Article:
While shifting performance drastically improves, the new M9000 front derailleur also benefits from a new side-swing construction that also looks to do away with another traditional weakness of the front derailleur—the fact that, historically, it’s never really gotten along with rear tire clearance. But, by changing the routing away from the bottom bracket and along the top of the downtube, valuable space is freed up near the chainstay yoke.

By pairing a double chainring with a wide-range cassette, Shimano was able to drastically reduce the jumps in-between gears, not only doubling shift precision, but offering drastic increases in pedaling efficiency by limiting cadence shock. By keeping the gear steps  within a 12.5-15-percent range, Shimano was able to limit cadence variation to roughly 10 rpm per gear, allowing riders to pedal a more efficient gear, more of the time.

One For All and All For One

Still, many riders were clamoring for a dedicated one-by setup from Shimano, and thankfully, the brand didn’t disappoint. A dedicated one-by chainring featuring taller, uniquely profiled teeth for chain retention allows the XTR M9000 crankset to pull one-by duty in addition to two-by or, in the case of the Trail crankset, three-by duty without the need for different cranks, thanks to a shared chainring BCD.  Of note though, the Trail crank does have a slightly different Q-factor due to the Trail crank’s ability to accommodate a third chainring.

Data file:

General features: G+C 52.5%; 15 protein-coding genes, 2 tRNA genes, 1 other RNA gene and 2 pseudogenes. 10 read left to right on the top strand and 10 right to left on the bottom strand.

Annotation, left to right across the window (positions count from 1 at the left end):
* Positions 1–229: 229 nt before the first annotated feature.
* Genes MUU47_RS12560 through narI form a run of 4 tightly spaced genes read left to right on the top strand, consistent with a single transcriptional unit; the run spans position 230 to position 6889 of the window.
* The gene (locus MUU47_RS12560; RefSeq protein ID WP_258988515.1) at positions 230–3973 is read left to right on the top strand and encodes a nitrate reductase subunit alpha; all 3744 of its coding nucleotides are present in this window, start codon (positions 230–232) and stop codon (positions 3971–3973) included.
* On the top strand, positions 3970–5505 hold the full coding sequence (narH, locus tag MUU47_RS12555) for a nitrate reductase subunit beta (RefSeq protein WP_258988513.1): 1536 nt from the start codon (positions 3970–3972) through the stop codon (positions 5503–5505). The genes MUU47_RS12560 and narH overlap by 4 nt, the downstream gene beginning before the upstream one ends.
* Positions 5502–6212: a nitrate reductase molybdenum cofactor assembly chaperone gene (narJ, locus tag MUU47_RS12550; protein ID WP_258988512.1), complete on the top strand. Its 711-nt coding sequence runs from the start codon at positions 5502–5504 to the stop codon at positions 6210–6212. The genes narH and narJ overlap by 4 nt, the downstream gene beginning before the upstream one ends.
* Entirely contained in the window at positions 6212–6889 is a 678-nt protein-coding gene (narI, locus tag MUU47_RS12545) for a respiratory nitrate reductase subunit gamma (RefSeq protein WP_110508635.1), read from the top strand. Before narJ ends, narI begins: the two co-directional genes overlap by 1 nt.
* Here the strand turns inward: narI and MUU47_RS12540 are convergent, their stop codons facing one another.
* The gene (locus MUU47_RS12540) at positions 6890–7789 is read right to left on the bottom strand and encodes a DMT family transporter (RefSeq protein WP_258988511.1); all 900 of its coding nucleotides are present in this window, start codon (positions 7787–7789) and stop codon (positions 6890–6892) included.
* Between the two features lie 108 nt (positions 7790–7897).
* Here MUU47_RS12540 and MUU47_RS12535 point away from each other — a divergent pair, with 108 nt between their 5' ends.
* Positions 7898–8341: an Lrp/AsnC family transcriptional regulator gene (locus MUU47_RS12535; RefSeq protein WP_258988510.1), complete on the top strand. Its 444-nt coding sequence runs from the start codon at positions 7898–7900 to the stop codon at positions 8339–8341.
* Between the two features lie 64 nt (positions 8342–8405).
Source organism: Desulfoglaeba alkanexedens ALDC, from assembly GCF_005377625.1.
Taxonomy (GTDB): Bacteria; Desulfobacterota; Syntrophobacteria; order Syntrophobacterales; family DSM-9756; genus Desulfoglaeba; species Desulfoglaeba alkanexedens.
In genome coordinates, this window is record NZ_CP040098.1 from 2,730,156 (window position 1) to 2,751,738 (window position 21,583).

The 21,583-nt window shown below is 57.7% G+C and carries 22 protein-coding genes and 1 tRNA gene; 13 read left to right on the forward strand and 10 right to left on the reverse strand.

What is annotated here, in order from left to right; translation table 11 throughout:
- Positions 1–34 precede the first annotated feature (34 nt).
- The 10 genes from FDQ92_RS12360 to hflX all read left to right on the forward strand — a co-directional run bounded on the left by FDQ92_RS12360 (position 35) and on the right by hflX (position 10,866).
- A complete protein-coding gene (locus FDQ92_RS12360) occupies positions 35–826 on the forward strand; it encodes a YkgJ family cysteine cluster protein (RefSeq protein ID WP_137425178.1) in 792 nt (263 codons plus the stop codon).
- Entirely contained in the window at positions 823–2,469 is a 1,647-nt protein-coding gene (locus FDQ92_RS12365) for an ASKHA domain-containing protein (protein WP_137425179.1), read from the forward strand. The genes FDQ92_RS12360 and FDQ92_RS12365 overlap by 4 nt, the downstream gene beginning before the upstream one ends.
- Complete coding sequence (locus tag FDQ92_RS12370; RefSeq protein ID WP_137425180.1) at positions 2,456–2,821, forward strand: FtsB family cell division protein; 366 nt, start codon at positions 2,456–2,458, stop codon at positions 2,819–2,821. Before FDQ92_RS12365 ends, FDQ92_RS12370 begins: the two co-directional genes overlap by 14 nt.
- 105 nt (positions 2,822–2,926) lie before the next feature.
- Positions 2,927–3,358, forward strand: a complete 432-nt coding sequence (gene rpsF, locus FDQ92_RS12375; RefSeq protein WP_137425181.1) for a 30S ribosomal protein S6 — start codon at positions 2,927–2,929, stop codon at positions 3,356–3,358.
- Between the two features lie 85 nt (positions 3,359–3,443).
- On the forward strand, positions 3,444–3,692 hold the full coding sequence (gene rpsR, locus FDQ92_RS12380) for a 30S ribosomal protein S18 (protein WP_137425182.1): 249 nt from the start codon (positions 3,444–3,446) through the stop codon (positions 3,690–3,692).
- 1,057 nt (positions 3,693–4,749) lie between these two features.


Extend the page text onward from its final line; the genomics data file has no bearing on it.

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Partnered up with the chain-stabilizer clutch and the revamped Shadow Plus design on the new M9000 rear derailleur, chain security is on par with Fort Knox, with the optimized slant angles and revised parallelogram on the derailleur limiting chain movement strictly from one cog to another—not off your chainrings and into your bottom bracket.

With the move to 11-speed, XTR returns to an asymmetrical chain to aid shifting performance. Also featuring a Sil-Tech treatment, a coating process that embeds Teflon molecules into the chain during its construction, Shimano promises the new XTR chain will perform better in all weather conditions with less friction and a longer service life.

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Rounding out the M9000 group are the M9000 Trail and Race wheelsets. Featuring a tubular carbon rim, the 29-inch-only M9000 race wheelset is certainly a niche offering, with the M9000 Trail wheelset offering the much more versatile option of the two. Offered in 27.5 and 29-inch guises, the M9000 trail wheelset uses a hybrid carbon-aluminum construction in the same vein as it’s road-going Dura-Ace counterparts. An asymmetrical extruded aluminum rim profile is then wrapped in carbon to add strength and stiffness while keeping the grams at bay.

While pricing and weights have not yet been finalized, you can be sure that the M9000 group’s price tag will be harder on your wallet than its weight will be on the scale.

2014-06-20T15:24:35-08:00